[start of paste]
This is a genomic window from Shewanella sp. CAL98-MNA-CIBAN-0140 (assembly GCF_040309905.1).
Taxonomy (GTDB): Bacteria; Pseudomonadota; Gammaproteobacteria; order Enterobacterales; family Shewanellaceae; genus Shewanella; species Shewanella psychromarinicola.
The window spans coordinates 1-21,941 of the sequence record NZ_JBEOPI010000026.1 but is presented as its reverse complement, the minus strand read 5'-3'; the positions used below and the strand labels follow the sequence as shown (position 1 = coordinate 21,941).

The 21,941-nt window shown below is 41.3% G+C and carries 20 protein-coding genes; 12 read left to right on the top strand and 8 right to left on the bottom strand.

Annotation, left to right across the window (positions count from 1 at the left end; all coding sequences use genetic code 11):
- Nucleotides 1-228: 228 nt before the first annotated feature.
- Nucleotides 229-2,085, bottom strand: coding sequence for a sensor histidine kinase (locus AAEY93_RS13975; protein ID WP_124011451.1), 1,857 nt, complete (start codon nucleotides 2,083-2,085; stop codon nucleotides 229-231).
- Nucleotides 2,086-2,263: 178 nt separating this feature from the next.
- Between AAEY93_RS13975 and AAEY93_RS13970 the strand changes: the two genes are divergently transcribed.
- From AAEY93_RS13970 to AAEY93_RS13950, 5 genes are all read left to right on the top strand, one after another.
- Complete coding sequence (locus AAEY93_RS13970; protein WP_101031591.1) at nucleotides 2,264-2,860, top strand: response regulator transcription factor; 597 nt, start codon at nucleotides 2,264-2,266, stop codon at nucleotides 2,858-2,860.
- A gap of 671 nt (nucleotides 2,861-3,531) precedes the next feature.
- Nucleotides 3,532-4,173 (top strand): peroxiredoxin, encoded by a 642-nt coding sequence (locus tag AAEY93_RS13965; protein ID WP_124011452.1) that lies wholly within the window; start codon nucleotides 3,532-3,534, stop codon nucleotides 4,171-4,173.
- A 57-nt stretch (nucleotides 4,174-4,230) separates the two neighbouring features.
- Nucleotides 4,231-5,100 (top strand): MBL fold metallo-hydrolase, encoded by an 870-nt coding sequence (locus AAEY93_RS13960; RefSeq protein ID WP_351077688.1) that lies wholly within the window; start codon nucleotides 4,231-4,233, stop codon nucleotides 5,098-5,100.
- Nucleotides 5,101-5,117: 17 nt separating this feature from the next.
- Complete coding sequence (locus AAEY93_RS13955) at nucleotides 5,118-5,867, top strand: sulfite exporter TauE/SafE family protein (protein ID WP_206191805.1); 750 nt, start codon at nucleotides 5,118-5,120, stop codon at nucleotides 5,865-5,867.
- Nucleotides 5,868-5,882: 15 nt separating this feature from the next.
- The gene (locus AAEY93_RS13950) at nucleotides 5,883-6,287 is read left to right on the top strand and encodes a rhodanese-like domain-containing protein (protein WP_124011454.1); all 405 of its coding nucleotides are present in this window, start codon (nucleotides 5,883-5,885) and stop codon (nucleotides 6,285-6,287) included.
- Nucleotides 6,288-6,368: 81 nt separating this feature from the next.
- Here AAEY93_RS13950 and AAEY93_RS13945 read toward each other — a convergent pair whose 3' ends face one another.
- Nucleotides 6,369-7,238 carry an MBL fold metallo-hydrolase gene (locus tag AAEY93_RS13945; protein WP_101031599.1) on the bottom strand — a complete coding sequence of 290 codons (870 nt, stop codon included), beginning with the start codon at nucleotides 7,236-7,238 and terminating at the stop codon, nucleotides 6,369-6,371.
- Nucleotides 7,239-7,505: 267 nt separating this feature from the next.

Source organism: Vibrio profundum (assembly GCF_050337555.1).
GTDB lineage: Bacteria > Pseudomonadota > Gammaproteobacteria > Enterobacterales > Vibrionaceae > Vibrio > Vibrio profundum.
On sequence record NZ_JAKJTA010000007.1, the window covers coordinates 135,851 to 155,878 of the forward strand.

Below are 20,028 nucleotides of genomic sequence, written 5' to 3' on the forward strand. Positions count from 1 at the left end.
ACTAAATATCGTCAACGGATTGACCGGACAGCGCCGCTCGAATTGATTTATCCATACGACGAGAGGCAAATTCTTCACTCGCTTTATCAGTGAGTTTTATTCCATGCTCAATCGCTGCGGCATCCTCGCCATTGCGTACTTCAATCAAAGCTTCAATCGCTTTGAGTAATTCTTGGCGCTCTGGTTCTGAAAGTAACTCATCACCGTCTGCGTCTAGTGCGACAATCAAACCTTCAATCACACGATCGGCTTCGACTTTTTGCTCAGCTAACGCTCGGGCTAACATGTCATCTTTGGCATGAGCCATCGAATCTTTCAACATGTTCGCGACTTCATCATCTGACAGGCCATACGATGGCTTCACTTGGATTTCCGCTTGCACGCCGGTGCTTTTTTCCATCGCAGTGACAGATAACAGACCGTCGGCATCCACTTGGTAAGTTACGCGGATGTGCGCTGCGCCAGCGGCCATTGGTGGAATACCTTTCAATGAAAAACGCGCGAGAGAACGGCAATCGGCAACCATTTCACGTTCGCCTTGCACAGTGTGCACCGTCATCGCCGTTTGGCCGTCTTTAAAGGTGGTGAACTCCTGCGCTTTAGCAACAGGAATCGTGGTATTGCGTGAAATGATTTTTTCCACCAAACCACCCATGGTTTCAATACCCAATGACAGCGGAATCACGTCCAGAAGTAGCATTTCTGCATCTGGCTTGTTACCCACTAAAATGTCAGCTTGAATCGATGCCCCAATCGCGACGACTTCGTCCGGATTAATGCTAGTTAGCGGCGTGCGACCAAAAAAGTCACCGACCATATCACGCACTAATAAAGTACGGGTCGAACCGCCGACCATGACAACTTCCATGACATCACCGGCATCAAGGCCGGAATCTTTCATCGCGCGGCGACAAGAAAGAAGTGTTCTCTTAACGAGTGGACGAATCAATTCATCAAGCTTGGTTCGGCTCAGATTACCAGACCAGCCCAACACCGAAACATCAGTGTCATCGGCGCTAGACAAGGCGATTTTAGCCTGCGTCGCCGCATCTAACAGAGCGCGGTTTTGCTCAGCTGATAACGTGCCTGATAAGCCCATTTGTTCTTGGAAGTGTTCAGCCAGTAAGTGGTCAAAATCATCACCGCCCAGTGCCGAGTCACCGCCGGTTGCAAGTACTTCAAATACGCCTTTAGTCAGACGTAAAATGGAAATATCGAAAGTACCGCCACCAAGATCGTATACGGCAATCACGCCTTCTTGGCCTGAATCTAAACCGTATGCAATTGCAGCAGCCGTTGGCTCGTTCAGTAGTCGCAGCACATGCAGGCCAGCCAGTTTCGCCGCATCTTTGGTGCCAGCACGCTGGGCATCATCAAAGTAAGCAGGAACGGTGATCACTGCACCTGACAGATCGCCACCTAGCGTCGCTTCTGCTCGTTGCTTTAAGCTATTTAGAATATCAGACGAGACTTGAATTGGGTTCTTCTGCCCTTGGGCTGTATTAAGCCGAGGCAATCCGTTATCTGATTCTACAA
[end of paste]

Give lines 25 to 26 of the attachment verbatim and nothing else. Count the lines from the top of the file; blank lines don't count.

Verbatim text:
GTDB lineage: Bacteria > Pseudomonadota > Gammaproteobacteria > Enterobacterales > Vibrionaceae > Vibrio > Vibrio profundum.
On sequence record NZ_JAKJTA010000007.1, the window covers coordinates 135,851 to 155,878 of the forward strand.